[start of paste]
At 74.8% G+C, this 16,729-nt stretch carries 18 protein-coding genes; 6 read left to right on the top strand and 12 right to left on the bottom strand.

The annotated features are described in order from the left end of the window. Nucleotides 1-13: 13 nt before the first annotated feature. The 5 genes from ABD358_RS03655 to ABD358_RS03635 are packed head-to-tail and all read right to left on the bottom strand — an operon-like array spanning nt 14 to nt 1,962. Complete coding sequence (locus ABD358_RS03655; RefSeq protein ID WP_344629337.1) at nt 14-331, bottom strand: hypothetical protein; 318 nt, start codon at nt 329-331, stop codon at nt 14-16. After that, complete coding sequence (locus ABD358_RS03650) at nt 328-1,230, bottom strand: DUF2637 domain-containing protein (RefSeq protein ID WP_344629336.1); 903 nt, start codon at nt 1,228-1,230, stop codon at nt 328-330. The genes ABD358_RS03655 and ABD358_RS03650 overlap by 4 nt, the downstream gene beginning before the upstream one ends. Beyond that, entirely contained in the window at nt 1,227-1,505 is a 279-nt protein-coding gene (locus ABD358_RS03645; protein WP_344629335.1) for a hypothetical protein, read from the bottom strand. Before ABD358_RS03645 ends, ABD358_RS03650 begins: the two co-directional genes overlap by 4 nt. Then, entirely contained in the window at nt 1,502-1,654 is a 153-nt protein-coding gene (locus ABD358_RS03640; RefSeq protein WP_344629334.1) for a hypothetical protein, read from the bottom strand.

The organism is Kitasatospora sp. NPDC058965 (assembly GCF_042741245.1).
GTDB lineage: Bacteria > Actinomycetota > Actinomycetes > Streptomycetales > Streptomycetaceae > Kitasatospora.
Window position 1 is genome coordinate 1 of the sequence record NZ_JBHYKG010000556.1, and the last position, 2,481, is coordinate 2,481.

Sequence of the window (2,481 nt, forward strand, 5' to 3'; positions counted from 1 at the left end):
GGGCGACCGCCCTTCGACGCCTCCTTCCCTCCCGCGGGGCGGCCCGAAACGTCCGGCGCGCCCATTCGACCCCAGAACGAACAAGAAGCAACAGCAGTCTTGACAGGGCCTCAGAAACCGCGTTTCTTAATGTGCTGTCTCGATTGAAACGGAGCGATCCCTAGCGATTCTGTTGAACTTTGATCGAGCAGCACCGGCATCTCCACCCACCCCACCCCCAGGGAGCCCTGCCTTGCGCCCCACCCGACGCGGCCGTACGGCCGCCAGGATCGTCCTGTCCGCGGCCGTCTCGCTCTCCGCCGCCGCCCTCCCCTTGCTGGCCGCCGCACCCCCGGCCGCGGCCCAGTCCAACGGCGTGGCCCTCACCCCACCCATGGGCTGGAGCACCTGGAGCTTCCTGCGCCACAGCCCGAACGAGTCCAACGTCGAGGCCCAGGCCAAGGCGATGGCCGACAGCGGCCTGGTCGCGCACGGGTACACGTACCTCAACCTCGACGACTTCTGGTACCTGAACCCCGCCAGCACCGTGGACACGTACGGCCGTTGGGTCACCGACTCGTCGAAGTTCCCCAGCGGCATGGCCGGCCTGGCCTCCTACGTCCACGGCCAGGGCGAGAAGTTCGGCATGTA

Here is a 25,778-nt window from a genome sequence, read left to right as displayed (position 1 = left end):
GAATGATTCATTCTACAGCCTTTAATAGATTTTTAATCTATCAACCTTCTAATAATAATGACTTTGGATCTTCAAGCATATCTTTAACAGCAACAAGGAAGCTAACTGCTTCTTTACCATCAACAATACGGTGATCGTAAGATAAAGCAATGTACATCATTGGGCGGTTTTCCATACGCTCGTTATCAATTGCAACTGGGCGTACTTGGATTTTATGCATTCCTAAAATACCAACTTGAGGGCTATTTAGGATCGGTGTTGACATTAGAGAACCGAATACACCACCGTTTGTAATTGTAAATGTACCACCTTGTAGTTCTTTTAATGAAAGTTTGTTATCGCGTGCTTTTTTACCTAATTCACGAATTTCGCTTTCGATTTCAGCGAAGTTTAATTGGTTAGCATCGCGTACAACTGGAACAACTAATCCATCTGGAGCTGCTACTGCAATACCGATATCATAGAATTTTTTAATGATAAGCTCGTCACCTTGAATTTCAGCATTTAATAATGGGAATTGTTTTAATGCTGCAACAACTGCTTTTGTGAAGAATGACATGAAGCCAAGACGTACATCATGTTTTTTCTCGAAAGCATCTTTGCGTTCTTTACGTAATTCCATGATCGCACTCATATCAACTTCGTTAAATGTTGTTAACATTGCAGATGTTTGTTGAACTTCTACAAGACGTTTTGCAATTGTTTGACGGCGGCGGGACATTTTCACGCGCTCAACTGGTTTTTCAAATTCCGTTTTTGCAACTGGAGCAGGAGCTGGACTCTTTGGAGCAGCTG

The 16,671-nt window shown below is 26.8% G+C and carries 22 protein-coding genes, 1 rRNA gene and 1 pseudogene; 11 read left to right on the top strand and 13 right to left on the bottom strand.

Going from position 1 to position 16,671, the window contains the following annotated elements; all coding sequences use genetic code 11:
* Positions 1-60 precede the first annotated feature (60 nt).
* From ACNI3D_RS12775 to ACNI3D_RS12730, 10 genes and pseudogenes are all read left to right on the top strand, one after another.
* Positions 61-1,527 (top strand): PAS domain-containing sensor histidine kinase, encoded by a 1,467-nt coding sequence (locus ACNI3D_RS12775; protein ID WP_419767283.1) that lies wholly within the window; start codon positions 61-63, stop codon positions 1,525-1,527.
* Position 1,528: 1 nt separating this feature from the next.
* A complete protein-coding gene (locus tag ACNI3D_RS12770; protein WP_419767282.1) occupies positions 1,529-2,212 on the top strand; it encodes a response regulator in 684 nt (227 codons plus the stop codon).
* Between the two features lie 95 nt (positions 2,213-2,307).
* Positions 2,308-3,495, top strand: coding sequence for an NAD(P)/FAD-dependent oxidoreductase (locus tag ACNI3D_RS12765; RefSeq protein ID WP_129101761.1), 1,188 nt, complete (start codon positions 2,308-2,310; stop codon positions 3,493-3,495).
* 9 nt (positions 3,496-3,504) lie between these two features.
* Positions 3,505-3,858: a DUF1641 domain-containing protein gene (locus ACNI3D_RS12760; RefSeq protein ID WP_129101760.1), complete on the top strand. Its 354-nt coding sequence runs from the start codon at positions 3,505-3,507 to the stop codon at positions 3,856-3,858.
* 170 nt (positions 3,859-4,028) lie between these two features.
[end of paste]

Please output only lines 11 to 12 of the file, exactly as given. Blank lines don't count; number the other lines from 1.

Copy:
Going from position 1 to position 16,671, the window contains the following annotated elements; all coding sequences use genetic code 11:
* Positions 1-60 precede the first annotated feature (60 nt).